Morale

( 4 )

Overview

". . . The profound influence of civilian morale upon the course of modern war is nowhere more clearly shown than in the case of that monstrous war-engine popularly known as a 'Wabbly.' It landed in New Jersey Aug. 16, 1942, and threw the whole Eastern Coast into a frenzy. In six hours the population of three States was in a panic. Industry was paralyzed. The military effect was comparable only to a huge modern army landed in our rear...." (Strategic Lessons of the War of 1941-43. -- U. S. War College. Pp. ...

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Morale

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Overview

". . . The profound influence of civilian morale upon the course of modern war is nowhere more clearly shown than in the case of that monstrous war-engine popularly known as a 'Wabbly.' It landed in New Jersey Aug. 16, 1942, and threw the whole Eastern Coast into a frenzy. In six hours the population of three States was in a panic. Industry was paralyzed. The military effect was comparable only to a huge modern army landed in our rear...." (Strategic Lessons of the War of 1941-43. -- U. S. War College. Pp. 79-80.)

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Product Details

  • ISBN-13: 9781463898076
  • Publisher: Alan Rodgers Books
  • Publication date: 8/1/2011
  • Pages: 56
  • Product dimensions: 6.00 (w) x 9.00 (h) x 0.25 (d)

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PART I

"...The profound influence of civilian morale upon the course of modern war is nowhere more clearly shown than in the case of that monstrous war-engine popularly known as a 'Wabbly.' It landed in New Jersey Aug. 16, 1942, and threw the whole Eastern Coast into a frenzy. In six hours the population of three States was in a panic. Industry was paralyzed. The military effect was comparable only to a huge modern army landed in our rear.... "(Strategic Lessons of the War of 1941-43.--U. S. War College. Pp. 79-80.)

* * * *

Sergeant Walpole made his daily report at 2:15. He used a dinky telephone that should have been in a museum, and a rural Central put him on the Area Officer's tight beam. The Area Officer listened drearily as the Sergeant said in a military manner:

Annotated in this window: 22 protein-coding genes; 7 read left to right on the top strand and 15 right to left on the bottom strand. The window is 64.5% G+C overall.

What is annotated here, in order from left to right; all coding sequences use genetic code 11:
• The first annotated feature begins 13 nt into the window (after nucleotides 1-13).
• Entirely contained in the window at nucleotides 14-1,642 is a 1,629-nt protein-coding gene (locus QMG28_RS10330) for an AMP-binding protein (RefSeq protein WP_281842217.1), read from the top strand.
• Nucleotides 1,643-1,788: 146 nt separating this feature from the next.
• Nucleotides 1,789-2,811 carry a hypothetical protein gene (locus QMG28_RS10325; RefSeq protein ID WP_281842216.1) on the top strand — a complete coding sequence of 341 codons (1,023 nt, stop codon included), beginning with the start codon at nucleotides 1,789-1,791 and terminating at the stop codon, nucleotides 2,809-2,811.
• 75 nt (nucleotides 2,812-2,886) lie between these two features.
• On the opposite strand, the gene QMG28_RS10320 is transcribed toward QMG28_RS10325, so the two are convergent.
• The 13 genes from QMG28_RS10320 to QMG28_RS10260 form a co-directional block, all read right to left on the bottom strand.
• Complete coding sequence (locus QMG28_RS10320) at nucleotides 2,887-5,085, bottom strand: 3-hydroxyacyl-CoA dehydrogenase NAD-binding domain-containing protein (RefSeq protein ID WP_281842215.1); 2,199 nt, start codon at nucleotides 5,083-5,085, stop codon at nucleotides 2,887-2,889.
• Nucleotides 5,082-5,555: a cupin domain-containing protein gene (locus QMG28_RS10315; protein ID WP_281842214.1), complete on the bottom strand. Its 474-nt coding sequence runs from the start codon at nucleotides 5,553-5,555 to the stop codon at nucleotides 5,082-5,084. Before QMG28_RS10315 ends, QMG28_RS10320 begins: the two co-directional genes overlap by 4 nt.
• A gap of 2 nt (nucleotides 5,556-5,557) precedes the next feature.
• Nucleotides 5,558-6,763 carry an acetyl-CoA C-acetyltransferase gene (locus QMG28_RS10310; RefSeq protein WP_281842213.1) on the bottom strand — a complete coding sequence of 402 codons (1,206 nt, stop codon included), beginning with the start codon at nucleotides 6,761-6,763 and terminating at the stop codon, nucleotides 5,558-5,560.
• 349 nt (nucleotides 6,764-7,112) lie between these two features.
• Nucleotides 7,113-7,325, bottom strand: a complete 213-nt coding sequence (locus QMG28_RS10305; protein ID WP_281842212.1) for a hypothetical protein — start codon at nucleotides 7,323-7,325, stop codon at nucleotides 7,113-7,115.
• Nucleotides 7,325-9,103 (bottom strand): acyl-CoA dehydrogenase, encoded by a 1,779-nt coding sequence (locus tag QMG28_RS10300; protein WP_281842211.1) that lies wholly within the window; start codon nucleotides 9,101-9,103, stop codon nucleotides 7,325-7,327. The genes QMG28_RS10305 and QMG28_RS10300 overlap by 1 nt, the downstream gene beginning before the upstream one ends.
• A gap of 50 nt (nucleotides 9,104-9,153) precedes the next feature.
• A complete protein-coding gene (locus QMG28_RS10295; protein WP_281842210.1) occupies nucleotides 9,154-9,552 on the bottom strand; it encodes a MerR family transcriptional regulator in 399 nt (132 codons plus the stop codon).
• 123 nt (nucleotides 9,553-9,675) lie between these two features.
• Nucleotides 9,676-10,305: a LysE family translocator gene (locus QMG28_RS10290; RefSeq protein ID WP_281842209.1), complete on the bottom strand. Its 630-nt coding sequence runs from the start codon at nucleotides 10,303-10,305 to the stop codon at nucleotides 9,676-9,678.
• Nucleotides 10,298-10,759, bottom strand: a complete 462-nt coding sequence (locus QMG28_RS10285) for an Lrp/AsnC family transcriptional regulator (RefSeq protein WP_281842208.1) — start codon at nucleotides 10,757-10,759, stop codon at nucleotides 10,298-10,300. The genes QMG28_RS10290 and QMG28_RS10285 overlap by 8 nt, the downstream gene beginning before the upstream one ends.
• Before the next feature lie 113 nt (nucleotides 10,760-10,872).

It spouted a flash of bluish flame.

"Sergeant Walpole, sir, Post Fourteen, reports that he has nothing of importance to report."

The Wabbly, uncombatable engine of war, spreads unparalleled death and destruction--until Sergeant Walpole "strikes at the morale" of its crew.

The Area Officer's acknowledgment was curt; embittered. For he was an energetic young man, and he loathed his job. He wanted to be in the west, where fighting of a highly unconventional nature was taking place daily. He did not enjoy this business of watching an unthreatened coast-line simply for the maintenance of civilian confidence and morale. He preferred fighting.

Sergeant Walpole, though, exhaled a lungful of smoke at the telephone transmitter and waited. Presently the rural Central said:

"All through?"

"Sure, sweetie," said Sergeant Walpole. "Howabout the talkies tonight?"

That was at 2:20 P. M. There was coy conversation, while the civilian telephone-service suffered. Then Sergeant Walpole went back to his post of duty with a date for the evening. He never kept that date, as it turned out. The rural Central was dead an hour after the first and only Wabbly landed, and as everybody knows, that happened at 2:45.

* * * *

But Sergeant Walpole had no premonitions as he went back to his hammock on the porch. This was Post Number Fourteen, Sixth Area, Eastern Coast Observation Force. There was a war on, to be sure. There had been a war on since the fall of 1941, but it was two thousand miles away. Even lone-wolf bombing planes, flying forty thousand feet up, never came this far to drop their eggs upon inviting targets or upon those utterly blank, innocent-seeming places where munitions of war were now manufactured underground.